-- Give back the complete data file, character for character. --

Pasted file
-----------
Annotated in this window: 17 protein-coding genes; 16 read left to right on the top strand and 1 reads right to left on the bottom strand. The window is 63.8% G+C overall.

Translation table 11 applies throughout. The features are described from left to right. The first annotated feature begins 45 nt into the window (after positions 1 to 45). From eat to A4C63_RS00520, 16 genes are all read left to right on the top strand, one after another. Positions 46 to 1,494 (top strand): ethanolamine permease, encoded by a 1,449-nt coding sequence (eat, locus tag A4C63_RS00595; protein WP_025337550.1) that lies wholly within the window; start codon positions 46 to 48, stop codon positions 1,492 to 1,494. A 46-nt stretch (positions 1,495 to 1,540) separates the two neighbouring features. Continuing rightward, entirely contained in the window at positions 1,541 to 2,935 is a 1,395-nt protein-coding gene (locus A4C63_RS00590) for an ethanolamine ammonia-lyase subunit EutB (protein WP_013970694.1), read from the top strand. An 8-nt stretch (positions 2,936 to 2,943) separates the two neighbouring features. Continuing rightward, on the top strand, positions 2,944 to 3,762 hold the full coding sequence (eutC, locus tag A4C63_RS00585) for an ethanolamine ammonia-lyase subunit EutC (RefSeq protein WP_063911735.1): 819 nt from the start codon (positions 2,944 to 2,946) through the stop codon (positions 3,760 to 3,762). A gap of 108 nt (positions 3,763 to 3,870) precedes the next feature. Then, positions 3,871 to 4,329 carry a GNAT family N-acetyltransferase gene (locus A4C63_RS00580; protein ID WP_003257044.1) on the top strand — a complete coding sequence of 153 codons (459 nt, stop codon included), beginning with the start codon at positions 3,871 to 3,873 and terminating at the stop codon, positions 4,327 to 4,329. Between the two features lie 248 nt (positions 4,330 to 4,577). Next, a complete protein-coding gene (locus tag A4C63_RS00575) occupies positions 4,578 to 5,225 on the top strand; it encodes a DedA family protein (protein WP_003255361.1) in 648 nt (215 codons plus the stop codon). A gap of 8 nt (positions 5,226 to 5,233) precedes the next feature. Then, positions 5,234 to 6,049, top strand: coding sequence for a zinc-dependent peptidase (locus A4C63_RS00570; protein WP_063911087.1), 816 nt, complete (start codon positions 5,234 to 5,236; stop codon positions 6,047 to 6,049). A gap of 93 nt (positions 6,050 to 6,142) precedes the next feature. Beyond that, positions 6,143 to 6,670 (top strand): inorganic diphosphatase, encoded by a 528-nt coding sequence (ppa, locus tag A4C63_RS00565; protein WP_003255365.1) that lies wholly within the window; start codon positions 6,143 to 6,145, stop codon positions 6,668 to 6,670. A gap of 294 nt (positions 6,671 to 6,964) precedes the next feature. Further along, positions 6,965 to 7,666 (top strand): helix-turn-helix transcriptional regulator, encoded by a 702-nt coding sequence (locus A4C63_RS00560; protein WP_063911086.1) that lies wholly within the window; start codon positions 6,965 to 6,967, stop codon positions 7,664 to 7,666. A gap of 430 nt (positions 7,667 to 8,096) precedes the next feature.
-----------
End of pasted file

Annotated in this window: 17 protein-coding genes; 16 read left to right on the top strand and 1 reads right to left on the bottom strand. The window is 63.8% G+C overall.

Translation table 11 applies throughout. The features are described from left to right. The first annotated feature begins 45 nt into the window (after positions 1 to 45). From eat to A4C63_RS00520, 16 genes are all read left to right on the top strand, one after another. Positions 46 to 1,494 (top strand): ethanolamine permease, encoded by a 1,449-nt coding sequence (eat, locus tag A4C63_RS00595; protein WP_025337550.1) that lies wholly within the window; start codon positions 46 to 48, stop codon positions 1,492 to 1,494. A 46-nt stretch (positions 1,495 to 1,540) separates the two neighbouring features. Continuing rightward, entirely contained in the window at positions 1,541 to 2,935 is a 1,395-nt protein-coding gene (locus A4C63_RS00590) for an ethanolamine ammonia-lyase subunit EutB (protein WP_013970694.1), read from the top strand. An 8-nt stretch (positions 2,936 to 2,943) separates the two neighbouring features. Continuing rightward, on the top strand, positions 2,944 to 3,762 hold the full coding sequence (eutC, locus tag A4C63_RS00585) for an ethanolamine ammonia-lyase subunit EutC (RefSeq protein WP_063911735.1): 819 nt from the start codon (positions 2,944 to 2,946) through the stop codon (positions 3,760 to 3,762). A gap of 108 nt (positions 3,763 to 3,870) precedes the next feature. Then, positions 3,871 to 4,329 carry a GNAT family N-acetyltransferase gene (locus A4C63_RS00580; protein ID WP_003257044.1) on the top strand — a complete coding sequence of 153 codons (459 nt, stop codon included), beginning with the start codon at positions 3,871 to 3,873 and terminating at the stop codon, positions 4,327 to 4,329. Between the two features lie 248 nt (positions 4,330 to 4,577). Next, a complete protein-coding gene (locus tag A4C63_RS00575) occupies positions 4,578 to 5,225 on the top strand; it encodes a DedA family protein (protein WP_003255361.1) in 648 nt (215 codons plus the stop codon). A gap of 8 nt (positions 5,226 to 5,233) precedes the next feature. Then, positions 5,234 to 6,049, top strand: coding sequence for a zinc-dependent peptidase (locus A4C63_RS00570; protein WP_063911087.1), 816 nt, complete (start codon positions 5,234 to 5,236; stop codon positions 6,047 to 6,049). A gap of 93 nt (positions 6,050 to 6,142) precedes the next feature. Beyond that, positions 6,143 to 6,670 (top strand): inorganic diphosphatase, encoded by a 528-nt coding sequence (ppa, locus tag A4C63_RS00565; protein WP_003255365.1) that lies wholly within the window; start codon positions 6,143 to 6,145, stop codon positions 6,668 to 6,670. A gap of 294 nt (positions 6,671 to 6,964) precedes the next feature. Further along, positions 6,965 to 7,666 (top strand): helix-turn-helix transcriptional regulator, encoded by a 702-nt coding sequence (locus A4C63_RS00560; protein WP_063911086.1) that lies wholly within the window; start codon positions 6,965 to 6,967, stop codon positions 7,664 to 7,666. A gap of 430 nt (positions 7,667 to 8,096) precedes the next feature.